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'California Stop' Is Costing Californians Millions In Tickets

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'California Stop' Is Costing Californians Millions In Tickets


The “California Stop,” also known as the “California Roll,” is the act of not coming to a full and complete stop at a stop sign. Whatever it’s called where you live, it’s illegal and can get you a $200+ ticket and can land you in hot water with your driving record when it’s issued by an agency with authority. One California agency however, with no type of traffic authority has been issuing thousands of rolling stop tickets by secretly recording drivers.

KTLA reports that California’s Mountains Recreation and Conservation Authority issues around 17,000 rolling stop tickets each year, bringing in over $1.1 million in revenue annually. What exactly is the Mountains Recreation and Conservation Authority? According to the agencies site, it’s described as “a local public agency dedicated to the acquisition, preservation and protection of open space, wildlife habitat, and urban, mountain and river parkland that is easily accessible to the public.”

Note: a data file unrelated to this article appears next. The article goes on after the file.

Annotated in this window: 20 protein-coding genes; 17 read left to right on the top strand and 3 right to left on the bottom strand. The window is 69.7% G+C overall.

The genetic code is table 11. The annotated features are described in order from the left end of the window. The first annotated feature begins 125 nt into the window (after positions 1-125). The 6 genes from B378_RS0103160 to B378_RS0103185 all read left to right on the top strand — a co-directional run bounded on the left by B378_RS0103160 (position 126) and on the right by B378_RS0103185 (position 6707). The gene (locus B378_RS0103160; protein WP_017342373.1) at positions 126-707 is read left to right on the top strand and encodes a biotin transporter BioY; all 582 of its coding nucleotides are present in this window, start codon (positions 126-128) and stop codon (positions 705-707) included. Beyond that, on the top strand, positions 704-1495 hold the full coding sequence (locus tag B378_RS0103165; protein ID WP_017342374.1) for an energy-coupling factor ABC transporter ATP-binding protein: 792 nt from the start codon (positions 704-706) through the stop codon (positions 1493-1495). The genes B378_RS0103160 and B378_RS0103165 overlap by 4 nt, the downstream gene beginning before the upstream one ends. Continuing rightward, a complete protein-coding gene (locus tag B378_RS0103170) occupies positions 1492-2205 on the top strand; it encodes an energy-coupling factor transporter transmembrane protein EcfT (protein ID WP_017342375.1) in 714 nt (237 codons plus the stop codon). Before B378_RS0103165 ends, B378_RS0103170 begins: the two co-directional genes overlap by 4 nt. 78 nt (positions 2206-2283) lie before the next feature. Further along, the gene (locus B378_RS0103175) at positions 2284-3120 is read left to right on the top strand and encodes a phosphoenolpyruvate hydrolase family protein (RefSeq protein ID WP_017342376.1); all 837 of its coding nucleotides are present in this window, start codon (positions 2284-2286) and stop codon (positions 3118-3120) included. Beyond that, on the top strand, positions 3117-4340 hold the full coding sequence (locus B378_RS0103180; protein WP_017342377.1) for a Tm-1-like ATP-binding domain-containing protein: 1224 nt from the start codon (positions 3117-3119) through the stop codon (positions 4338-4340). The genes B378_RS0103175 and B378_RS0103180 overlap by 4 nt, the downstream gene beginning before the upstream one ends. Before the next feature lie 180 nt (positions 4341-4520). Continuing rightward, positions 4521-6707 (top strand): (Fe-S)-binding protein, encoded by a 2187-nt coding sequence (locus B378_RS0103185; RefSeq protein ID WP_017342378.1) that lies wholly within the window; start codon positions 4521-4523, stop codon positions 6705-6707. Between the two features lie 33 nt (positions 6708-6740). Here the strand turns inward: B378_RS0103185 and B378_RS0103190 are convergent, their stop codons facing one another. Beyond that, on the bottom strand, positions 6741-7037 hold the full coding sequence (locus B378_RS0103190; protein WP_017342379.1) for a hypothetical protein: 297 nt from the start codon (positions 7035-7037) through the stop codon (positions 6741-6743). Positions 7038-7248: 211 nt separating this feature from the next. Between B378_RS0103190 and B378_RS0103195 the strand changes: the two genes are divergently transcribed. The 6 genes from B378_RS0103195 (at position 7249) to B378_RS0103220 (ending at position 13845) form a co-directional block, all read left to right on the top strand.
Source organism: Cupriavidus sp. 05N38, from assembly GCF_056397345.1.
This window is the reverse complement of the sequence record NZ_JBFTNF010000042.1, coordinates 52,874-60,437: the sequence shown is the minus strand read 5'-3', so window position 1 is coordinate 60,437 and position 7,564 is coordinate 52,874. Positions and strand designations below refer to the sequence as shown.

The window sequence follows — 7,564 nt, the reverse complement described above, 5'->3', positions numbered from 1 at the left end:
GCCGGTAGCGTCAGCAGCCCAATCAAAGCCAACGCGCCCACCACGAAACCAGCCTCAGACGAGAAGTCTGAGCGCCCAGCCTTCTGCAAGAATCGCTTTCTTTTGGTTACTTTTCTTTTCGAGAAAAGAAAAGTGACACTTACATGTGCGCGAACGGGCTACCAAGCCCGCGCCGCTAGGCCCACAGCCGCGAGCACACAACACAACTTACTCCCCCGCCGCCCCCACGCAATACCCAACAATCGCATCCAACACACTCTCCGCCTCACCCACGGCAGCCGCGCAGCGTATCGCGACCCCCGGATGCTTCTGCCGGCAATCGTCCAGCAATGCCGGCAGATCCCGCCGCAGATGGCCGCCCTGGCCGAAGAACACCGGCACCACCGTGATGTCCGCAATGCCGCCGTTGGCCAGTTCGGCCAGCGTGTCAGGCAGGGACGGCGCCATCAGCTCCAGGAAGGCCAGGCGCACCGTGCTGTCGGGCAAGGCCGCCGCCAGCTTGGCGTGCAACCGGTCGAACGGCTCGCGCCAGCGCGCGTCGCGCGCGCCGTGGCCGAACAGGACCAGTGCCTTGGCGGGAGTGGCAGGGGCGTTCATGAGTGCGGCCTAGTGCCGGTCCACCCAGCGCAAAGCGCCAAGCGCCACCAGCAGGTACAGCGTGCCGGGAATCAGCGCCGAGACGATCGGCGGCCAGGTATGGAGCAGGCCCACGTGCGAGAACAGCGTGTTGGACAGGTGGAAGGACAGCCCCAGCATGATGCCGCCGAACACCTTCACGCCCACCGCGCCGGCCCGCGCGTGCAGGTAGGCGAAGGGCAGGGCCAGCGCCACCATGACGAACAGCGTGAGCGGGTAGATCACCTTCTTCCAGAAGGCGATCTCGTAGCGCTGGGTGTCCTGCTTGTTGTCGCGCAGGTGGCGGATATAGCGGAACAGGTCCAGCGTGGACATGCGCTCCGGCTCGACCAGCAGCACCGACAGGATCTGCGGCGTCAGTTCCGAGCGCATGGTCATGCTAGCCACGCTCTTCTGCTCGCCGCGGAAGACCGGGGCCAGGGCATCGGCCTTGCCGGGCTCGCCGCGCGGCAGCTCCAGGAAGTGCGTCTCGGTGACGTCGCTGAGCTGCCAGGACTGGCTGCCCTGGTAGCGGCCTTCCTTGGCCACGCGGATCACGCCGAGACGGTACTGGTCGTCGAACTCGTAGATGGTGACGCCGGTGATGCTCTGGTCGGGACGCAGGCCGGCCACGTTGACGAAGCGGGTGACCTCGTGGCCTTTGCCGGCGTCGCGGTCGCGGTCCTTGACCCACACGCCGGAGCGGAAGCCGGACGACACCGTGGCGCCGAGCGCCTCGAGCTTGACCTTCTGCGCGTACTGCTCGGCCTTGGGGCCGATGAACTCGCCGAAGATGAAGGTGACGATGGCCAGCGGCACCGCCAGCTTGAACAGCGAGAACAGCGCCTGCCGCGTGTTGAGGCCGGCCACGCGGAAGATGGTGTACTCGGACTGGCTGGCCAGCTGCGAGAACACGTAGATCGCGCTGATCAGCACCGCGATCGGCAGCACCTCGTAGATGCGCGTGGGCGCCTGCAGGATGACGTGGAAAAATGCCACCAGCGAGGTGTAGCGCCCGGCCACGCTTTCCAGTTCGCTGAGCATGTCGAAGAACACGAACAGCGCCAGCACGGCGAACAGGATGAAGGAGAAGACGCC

So how exactly does a state park agency that oversees over 75,000 acres of park lands in Southern California issue that many tickets? In secret, as KTLA described:

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At 12:15 p.m. on a warm, sunny day last July, Andrew Rice’s adult kid did a rolling stop in a Prius while leaving the Temescal Canyon parking lot near Pacific Palisades.

What Rice’s kid didn’t know was that he was being filmed as he did so. And the recording would result in a $100 “administrative citation” from the Mountains Recreation and Conservation Authority, or MRCA…

The problem with these tickets — aside from being issued by a state park agency with no real authority to issue them — is that they’re technically not citations. It seems their sole purpose is to bring in revenue for the MRCA as one Prius driver who was ticketed discovered. “They’re engaged in a deceptive practice of pretending to enforce the motor vehicle code when they don’t have the authority to do that, and they’re tricking people into paying these tickets,” they told KTLA.